• “Praise positive behaviours and ignore inappropriate behaviours” (Mastropieri & Scruggs, 2010, p.  156).  For example, if the expectation is that students are seated and reading before bell, thank those students who are doing just that, quickly you will see most students who were previously off-task, grabbing a book and getting seated.
  • “Control behaviour with proximity” (Mastropieri & Scruggs, 2010, p.  156).  Circulating throughout the class can help to minimize off-task behaviour, for example if a student is chatting with a friend with you are reading a book aloud, walk over to vicinity of the students, usually that will be enough, but sometimes a hand on the desk or a subtle visual reminder will be necessary.  Be sure that proximity does not become an enforcer of problem behaviour by those students seeking attention (Mastropieri & Scruggs, 2010).
  • “Make direct appeals” (Mastropieri & Scruggs, 2010, p.  156) and “validate the student’s feelings” (Mastropieri & Scruggs, 2010, p.  157).  Many students will respond when you simply explain the situation and ask them to change a problem behaviour.  This works best when done privately and when you are careful to validate the student’s feelings and perspective.
  • Adjust the level of task difficulty.  In one study the authors “found consistent relationships between behavioural performance (e.g., task completion, task comprehension, on-task behaviours) and level of task difficulty” (Umbreit, Lane & Dejud, 2004, p.  18).  The task should be challenging, but within the child’s range of instructional capability” (Umbreit, Lane & Dejud, 2004).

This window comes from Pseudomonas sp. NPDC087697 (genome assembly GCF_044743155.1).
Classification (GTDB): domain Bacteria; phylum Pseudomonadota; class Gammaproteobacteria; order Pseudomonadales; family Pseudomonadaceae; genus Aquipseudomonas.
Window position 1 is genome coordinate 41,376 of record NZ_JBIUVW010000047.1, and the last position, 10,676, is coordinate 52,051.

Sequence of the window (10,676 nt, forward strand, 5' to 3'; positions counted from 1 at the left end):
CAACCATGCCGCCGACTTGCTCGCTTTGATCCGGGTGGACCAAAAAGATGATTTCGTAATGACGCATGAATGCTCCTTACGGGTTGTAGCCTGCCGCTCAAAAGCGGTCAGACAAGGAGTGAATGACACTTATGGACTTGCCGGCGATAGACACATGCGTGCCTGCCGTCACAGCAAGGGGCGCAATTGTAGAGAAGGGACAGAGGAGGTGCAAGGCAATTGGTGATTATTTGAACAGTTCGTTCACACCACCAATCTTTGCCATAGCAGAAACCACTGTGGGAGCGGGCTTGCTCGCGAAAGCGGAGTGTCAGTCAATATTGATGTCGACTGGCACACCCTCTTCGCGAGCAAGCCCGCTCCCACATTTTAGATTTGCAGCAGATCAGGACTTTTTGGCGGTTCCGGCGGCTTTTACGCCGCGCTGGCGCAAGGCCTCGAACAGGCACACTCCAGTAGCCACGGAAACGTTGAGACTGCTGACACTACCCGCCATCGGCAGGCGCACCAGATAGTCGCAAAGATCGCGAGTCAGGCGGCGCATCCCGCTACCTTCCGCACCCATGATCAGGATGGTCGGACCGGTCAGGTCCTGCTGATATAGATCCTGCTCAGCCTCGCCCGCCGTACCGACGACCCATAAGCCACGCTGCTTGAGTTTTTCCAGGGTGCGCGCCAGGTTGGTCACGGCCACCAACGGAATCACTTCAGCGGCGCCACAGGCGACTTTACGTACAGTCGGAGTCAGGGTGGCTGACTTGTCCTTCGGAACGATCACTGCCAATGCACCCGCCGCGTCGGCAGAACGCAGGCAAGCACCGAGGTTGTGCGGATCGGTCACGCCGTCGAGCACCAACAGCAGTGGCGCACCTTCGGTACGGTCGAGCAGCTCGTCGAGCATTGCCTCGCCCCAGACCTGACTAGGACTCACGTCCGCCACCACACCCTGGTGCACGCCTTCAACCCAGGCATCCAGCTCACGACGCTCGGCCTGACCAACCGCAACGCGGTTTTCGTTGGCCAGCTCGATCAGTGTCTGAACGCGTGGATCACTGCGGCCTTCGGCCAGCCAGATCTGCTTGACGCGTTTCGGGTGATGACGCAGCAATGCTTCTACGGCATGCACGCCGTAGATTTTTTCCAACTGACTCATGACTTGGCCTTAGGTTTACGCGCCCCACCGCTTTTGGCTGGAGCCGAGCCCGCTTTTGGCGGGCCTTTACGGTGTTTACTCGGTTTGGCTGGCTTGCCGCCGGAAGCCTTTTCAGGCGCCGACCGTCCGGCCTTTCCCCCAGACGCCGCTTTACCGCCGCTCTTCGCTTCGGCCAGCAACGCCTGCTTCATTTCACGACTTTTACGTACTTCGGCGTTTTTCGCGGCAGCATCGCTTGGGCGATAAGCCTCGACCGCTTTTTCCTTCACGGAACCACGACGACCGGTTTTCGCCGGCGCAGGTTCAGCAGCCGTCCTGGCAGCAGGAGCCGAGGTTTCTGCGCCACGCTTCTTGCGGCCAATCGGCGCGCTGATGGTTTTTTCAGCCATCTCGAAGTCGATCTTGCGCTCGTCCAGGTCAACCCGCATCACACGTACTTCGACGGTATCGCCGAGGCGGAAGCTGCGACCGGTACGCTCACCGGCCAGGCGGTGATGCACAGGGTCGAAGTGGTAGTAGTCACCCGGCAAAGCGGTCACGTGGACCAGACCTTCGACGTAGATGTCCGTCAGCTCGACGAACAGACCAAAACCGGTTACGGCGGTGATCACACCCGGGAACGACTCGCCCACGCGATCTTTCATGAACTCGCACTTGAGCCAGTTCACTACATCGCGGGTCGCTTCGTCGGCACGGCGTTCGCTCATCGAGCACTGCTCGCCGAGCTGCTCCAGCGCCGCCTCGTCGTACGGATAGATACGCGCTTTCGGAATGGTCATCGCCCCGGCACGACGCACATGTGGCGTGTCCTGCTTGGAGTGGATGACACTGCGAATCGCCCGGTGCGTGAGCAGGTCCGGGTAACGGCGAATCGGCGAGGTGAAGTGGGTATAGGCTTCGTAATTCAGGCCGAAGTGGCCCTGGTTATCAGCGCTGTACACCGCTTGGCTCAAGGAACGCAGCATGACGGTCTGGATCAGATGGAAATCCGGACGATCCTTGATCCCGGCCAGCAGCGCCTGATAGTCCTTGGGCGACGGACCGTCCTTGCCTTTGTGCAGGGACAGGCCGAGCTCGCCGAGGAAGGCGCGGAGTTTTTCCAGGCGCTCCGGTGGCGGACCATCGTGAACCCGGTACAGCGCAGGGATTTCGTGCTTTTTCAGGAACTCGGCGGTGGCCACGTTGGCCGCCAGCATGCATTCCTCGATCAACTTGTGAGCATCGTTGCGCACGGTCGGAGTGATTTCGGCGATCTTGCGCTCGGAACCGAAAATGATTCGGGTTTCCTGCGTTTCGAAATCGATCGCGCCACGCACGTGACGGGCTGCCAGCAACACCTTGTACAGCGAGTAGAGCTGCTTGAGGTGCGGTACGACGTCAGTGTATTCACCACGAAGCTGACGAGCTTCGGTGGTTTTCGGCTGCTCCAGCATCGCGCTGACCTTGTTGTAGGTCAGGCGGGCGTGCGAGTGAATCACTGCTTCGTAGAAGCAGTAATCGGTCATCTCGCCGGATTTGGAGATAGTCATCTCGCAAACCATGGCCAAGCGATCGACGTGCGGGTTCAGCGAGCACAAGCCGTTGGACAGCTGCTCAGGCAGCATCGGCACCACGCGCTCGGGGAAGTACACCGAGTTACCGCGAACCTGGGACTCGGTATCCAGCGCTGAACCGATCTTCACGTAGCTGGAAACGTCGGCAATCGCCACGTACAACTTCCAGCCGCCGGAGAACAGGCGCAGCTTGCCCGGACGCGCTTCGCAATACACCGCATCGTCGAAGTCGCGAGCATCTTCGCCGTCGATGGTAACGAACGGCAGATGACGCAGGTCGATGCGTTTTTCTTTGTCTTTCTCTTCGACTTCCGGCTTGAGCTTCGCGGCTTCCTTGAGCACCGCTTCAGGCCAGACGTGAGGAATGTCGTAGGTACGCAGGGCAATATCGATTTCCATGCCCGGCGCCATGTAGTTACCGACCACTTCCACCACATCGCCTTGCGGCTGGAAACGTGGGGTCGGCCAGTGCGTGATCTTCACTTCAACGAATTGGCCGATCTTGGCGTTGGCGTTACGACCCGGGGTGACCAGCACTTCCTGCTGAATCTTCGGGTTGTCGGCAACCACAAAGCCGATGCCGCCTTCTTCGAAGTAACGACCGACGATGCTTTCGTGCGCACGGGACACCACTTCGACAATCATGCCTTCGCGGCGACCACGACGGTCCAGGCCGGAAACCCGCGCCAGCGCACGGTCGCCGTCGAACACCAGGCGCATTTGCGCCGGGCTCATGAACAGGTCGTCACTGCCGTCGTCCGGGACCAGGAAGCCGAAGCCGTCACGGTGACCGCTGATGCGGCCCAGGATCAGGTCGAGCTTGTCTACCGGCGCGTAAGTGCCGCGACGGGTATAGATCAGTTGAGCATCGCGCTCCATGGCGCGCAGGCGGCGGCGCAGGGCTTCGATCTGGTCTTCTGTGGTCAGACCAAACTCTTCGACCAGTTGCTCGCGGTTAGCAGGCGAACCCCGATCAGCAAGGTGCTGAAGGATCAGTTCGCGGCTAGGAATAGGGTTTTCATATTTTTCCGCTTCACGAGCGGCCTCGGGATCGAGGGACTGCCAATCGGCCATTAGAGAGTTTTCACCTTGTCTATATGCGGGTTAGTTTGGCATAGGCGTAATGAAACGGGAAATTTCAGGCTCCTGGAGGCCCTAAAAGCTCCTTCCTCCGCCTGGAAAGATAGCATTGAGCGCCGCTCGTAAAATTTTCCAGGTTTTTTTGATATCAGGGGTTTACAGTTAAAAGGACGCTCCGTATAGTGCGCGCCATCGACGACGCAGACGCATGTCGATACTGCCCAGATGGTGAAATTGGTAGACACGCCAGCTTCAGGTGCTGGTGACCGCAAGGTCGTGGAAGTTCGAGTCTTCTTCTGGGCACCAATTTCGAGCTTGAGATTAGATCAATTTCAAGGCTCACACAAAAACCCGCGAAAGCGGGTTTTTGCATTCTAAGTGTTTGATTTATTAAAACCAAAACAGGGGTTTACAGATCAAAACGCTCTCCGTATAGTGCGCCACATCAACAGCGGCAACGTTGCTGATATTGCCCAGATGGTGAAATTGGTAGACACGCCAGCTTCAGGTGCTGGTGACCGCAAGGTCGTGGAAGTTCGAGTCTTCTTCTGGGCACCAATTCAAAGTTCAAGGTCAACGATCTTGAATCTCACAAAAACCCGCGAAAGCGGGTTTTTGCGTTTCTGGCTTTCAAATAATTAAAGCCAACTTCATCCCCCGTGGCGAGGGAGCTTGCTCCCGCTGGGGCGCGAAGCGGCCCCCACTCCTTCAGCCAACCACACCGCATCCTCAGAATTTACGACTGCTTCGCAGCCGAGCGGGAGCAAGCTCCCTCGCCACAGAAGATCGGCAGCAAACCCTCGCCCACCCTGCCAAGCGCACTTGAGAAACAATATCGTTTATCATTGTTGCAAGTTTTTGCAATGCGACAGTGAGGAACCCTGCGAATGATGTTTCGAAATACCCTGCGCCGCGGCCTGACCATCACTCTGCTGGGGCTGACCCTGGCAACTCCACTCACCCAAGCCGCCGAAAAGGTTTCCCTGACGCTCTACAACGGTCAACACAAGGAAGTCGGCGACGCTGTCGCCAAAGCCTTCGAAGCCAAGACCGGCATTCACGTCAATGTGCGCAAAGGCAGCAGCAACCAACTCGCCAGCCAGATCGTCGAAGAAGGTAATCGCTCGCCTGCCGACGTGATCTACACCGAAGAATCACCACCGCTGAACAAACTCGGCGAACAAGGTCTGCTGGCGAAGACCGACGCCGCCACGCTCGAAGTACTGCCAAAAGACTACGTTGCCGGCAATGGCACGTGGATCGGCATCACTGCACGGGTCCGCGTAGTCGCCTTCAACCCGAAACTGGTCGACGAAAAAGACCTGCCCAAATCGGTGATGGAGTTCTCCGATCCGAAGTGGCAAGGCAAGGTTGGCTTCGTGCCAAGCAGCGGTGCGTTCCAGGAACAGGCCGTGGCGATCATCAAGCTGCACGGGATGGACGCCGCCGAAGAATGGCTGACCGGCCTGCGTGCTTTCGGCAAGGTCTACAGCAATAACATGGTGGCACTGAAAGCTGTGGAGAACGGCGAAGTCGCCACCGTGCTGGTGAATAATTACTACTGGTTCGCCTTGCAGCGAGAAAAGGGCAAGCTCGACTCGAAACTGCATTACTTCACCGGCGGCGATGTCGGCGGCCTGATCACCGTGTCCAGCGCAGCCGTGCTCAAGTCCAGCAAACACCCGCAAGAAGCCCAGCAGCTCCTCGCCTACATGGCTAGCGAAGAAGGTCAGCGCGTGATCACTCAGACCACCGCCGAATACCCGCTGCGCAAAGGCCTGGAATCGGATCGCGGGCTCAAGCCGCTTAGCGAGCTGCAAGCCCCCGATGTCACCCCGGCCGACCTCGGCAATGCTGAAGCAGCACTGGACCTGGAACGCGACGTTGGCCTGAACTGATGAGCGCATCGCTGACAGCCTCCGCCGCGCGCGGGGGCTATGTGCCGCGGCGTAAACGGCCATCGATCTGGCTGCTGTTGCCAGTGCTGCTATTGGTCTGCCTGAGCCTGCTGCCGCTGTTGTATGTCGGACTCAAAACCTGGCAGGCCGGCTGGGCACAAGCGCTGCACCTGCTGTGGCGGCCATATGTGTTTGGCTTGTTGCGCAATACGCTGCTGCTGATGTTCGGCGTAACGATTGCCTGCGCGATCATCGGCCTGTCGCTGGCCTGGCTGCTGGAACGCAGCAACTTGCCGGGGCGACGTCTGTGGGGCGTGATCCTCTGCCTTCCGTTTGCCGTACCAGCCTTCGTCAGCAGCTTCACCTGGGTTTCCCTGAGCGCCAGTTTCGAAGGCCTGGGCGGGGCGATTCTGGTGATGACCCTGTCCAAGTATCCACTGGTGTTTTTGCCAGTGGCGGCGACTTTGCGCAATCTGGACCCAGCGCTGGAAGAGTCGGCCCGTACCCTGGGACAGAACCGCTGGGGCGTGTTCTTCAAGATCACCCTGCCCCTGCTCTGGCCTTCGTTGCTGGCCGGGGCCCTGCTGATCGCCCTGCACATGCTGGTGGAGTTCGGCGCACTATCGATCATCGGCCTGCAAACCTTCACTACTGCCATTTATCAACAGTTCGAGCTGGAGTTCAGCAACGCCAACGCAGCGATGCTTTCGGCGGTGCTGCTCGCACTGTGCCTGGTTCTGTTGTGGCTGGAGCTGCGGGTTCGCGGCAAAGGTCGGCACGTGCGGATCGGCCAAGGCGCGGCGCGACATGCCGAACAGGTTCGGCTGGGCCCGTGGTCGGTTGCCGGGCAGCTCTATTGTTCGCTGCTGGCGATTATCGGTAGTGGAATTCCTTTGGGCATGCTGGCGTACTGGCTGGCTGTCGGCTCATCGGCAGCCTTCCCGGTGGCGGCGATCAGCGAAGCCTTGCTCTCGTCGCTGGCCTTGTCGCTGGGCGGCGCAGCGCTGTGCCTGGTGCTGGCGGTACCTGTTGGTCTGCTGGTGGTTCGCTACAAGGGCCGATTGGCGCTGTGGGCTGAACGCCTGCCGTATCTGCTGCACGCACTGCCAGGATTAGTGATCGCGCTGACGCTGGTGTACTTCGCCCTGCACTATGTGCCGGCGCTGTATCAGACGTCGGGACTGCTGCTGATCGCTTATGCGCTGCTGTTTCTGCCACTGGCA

• Use systems of reward and consequence.  This can include reinforcing positive behaviours through praise or tangible rewards such as stickers or snacks; or more systematically through token systems where students can earn rewards by demonstrating positive behaviours (Mastropieri & Scruggs, 2010).  It can also include using negative consequences to address inappropriate behaviours, such as warnings, timeouts, a loss of privileges or for more serious cases, suspension.  Negative consequences should be used judiciously and should always be followed up by a debriefing, so that the student knows what he or she did wrong and how the behaviour can be improved for next time (Mastropieri & Scruggs, 2010).  It should be noted that some believe that systems of reward and consequence may not be effective in the long run.  Alfie Kohn warns, “As with punishments, the offer of rewards can elicit temporary compliance in many cases.  Unfortunately, carrots turn out to be no more effective than sticks at helping children to become caring, responsible people or lifelong, self-directed learners” (Kohn & ERIC Clearinghouse on Elementary and Early Childhood Education, 1994, p.  2).
  • “Promote self-monitoring” (Mastropieri & Scruggs, 2010, p.  162) and “teach students self-instruction strategies” (Mastropieri & Scruggs, 2010, p.  162) for problem solving.  Students should be taught how to identify their own triggers and monitor the target behaviours that need to be changed.  They should set goals to improve the frequency of appropriate behaviours and to decrease the frequency of inappropriate behaviours.  Rewards can be integrated into this system if necessary.  In addition, students should be taught explicitly how to guide themselves through the problem solving process; “questions can involve defining the situation, thinking through possible solutions, and choosing the best option” (Mastropieri & Scruggs, 2010, p.  162).

These are just a few of the possible strategies for effective classroom management to improve classroom behaviour, there are many more, which is why it is important to find out what works for your specific classroom context, student population and teaching style.